cover image Batman: Year 100

Batman: Year 100

Paul Pope, . . DC, $19.99 (232pp) ISBN 978-1-4012-1192-9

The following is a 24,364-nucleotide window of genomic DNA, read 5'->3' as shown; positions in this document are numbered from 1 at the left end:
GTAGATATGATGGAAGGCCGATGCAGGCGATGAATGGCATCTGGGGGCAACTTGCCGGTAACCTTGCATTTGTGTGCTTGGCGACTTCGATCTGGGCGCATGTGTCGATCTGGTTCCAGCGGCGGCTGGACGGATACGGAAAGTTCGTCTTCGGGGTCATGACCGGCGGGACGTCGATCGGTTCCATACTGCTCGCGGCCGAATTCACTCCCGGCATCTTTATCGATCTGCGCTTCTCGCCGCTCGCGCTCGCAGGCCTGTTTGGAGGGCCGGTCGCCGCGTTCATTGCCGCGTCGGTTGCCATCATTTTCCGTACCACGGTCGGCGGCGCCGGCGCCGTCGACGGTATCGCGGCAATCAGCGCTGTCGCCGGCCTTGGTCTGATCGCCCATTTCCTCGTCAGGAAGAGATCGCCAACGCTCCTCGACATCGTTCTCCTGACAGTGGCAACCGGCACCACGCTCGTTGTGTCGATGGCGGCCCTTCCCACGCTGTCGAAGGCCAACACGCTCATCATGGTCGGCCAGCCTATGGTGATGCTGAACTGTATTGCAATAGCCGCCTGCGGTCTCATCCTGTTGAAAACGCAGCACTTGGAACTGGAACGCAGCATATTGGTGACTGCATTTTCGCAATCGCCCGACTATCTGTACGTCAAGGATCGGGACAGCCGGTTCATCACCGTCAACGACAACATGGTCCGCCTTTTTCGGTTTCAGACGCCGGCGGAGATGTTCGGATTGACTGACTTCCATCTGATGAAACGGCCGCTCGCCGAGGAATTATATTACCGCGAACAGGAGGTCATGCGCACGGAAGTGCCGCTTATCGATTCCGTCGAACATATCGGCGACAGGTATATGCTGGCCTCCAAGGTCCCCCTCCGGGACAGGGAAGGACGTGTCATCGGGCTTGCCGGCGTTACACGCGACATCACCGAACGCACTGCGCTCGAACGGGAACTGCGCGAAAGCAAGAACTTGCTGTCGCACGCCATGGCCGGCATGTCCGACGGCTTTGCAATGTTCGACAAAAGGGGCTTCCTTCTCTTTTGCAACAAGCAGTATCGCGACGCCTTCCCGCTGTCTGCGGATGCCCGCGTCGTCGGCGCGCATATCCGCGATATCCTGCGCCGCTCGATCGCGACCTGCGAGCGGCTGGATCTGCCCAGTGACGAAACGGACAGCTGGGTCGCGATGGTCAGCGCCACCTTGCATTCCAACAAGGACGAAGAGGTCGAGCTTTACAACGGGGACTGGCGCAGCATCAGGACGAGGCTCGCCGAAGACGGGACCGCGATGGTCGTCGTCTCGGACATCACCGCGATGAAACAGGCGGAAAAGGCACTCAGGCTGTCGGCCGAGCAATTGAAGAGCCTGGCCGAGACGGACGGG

Many recent comics have tried to make sense of the large political situations of modern life. A character like Batman might seem an unlikely tool to ponder the right to privacy, but in Pope's hands the effect is dazzling. The superhero trope of the secret identity becomes a metaphor for the past life we all want to keep to ourselves. When the Gotham City PD and other forces come gunning for what is under the Dark Knight's cowl, Batman and his cohorts protect it out of a basic sense of justice. As written, the Batman of 2039 is a living legend, seen in flashbacks that correspond with the dates the stories appeared in print. There's a metaphysical quality to the character, as if his very story is what is keeping him alive. Pope's art strikes a balance between traditional superhero comics and cutting-edge illustration. The big dark figure and the high action that follows him everywhere is still present, but played by figures that look like they could be found in an underground manga. It's been 68 years since the character's first appearance, and we still have Batman and Robin setting things right. Who says it will be different when the future comes? (Jan.)